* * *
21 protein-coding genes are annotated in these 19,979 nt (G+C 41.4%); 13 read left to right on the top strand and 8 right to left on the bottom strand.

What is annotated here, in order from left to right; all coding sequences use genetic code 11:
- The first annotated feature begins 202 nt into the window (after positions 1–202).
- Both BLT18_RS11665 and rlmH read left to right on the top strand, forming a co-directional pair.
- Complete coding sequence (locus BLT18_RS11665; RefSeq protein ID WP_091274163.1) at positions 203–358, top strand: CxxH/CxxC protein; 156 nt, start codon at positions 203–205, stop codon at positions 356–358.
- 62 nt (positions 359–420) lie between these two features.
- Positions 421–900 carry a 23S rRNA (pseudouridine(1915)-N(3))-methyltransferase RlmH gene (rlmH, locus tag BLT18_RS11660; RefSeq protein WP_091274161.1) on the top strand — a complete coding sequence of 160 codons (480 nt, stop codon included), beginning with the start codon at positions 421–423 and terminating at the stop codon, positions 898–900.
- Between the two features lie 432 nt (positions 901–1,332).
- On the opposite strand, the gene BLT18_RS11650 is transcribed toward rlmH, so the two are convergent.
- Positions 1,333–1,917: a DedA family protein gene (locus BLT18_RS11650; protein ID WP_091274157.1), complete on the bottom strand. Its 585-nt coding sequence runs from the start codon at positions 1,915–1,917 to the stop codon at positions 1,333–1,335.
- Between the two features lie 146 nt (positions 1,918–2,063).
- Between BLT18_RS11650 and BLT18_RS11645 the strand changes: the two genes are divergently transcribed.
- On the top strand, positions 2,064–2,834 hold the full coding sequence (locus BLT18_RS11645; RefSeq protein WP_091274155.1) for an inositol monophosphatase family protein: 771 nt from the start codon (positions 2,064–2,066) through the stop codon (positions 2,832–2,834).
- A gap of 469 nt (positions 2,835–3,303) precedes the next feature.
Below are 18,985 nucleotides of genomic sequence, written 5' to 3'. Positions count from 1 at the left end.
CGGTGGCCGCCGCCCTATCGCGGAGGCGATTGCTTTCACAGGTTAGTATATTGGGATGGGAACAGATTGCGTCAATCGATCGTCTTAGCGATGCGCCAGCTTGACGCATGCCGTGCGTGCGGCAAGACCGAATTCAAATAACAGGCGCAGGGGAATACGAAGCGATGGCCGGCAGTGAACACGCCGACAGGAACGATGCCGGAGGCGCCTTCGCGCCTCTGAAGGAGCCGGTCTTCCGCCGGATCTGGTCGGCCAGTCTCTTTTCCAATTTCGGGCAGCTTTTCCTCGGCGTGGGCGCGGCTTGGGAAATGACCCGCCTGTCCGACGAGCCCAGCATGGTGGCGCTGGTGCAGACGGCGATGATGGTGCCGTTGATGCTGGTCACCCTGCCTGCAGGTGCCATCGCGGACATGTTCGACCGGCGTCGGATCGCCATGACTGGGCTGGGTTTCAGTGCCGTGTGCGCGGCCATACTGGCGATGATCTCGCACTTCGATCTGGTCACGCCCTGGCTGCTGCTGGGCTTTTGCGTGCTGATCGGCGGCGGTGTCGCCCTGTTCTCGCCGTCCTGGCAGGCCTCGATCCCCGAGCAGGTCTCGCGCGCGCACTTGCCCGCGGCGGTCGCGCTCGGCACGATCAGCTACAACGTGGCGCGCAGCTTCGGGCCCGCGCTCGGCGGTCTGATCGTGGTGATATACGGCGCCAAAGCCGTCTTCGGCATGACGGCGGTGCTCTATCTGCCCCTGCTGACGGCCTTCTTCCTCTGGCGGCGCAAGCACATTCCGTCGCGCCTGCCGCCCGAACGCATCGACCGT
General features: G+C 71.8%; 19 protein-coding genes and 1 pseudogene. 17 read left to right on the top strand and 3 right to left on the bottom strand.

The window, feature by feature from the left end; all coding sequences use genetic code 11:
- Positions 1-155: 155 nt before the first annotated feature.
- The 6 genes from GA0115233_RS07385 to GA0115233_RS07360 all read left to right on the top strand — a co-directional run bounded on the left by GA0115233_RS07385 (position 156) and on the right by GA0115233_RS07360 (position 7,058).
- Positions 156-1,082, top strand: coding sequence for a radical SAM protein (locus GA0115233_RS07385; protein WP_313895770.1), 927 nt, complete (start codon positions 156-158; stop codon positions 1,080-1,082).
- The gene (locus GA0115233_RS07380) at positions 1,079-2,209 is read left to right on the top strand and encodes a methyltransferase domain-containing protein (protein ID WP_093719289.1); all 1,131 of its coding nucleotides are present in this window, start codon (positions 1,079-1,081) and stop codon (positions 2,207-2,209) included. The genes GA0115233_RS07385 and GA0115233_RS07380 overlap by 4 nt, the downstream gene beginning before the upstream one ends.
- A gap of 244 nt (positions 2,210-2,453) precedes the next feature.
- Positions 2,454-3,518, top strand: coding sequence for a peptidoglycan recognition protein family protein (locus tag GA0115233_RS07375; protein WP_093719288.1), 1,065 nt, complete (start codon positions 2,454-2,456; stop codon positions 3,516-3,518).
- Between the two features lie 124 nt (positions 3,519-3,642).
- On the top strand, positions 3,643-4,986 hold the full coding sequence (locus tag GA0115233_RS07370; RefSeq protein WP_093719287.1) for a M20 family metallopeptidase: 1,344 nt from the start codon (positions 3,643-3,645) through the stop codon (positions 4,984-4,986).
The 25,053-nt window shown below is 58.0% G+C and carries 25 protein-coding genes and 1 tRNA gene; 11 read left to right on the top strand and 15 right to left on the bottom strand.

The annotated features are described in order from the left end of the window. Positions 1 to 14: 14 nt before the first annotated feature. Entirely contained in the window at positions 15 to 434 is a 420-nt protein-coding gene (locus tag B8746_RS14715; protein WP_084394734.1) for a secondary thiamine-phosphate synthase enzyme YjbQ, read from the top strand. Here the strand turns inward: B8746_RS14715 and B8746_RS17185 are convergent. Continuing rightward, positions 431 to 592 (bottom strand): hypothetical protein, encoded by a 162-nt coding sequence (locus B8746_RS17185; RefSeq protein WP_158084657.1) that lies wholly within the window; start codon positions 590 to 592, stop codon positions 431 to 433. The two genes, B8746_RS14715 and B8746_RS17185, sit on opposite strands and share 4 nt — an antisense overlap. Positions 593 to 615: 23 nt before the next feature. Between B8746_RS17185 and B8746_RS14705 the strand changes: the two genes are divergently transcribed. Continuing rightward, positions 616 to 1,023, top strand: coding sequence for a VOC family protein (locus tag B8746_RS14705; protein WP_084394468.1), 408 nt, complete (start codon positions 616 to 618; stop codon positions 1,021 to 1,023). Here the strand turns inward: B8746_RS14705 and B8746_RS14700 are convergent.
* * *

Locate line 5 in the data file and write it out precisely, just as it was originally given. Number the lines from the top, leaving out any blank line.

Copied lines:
- Complete coding sequence (locus BLT18_RS11665; RefSeq protein ID WP_091274163.1) at positions 203–358, top strand: CxxH/CxxC protein; 156 nt, start codon at positions 203–205, stop codon at positions 356–358.